If you are interested in trying Windows 7, follow the rules: do it on a test system. And if you’re going to dive in head first (like me), back up your system fully and read all the release notes (especially this time, so you don’t screw up your entire MP3 collection!). I found a few “tricks.” First, my laptop’s mobile broadband drivers would not install under Windows 7, so I ended up restoring my backup and upgrading my Vista system. This worked well.
With a few other small workarounds, I seem to be fully up and running in Windows 7, except for my beloved Rhapsody player and for the often-persnickety QuickBooks. So I have a VMware virtual machine (which has USB support) running Windows XP with those two applications, and anything else I find incompatible later on.
Hats off also to the Windows Live team, for the tremendous new Windows Live Essentials suite. The Photo Gallery is so, so good! When I have time, I’ll post my configuration and favorite Windows 7 applications, but until then I found this blog, which boasts a list of recommended Windows 7 applications quite similar to mine. (http://www.on10.net/blogs/nic/Top-15-Essential-Apps--Codecs-post-Windows-7-Install/)
My most recently-implemented random and silly Windows 7 tips: Since I live on the Hana Highway in Maui, I just had to get the Hana Highway theme from the Windows 7 Themes site (http://windows.microsoft.com/en-us/Windows7/Personalize). I added my own photos of Maui and am using Windows 7’s new desktop background shuffle (http://windowsteamblog.com/blogs/windowsexperience/archive/2009/01/13/shuffle-your-desktop-backgrounds-in-windows-7.aspx) which, because I have a multi-monitor setup and one monitor is often showing the desktop, makes for a nice “picture frame” for me.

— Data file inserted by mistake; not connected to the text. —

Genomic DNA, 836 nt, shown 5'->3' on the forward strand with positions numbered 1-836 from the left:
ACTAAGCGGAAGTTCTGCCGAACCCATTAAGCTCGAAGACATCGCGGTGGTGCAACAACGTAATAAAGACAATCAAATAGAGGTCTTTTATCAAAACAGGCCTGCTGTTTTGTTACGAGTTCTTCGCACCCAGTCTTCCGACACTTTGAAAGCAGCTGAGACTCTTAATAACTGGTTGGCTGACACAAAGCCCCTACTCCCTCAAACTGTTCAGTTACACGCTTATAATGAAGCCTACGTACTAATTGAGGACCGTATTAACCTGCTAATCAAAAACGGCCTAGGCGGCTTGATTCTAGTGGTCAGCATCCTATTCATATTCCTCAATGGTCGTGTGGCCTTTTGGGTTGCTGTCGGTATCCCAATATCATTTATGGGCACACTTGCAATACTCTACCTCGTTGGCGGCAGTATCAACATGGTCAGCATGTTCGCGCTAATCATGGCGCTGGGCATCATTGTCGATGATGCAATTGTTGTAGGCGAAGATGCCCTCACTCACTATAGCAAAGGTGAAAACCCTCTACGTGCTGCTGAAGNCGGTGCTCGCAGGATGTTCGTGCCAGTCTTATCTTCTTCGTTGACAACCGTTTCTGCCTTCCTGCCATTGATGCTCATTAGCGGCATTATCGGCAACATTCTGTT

Virtual Support for History
A lot of organizations have applications that won’t run on Windows Vista, let alone Windows 7. These applications are, sadly, often among the most critical to a business because they were custom developed at some point in history to support a business process. Last week, Microsoft released MED-V Enterprise Desktop Virtualization Beta.
This tool allows you to run legacy applications on a Windows Vista client. In a nutshell, a Virtual PC running Windows XP runs “in the background” to host the applications, but the applications appear in the Start menu just as if they were installed locally on the client. Enterprises can completely manage the VPC images, so basically you will create VPCs with one or more ‘problematic’ applications and deploy those VPCs, rather than the applications themselves. It’s a super-slick technology based on Kidaro, which Microsoft bought a while back.
Why MED-V doesn’t run on Windows 7 so I can run my QuickBooks installation is beyond me! Windows 7 Team, please meet the Virtualization Team. But I’m sure it will happen by Windows 7’s release, predicted by most to be in the May/June timeframe.
Folks, this kind of solution is the future of compatibility solutions. Don’t wait to learn more about MED-V 1.0 Beta 1 (http://blogs.technet.com/mdop/archive/2009/01/15/microsoft-enterprise-desktop-virtualization-med-v-beta-is-publicly-available.aspx).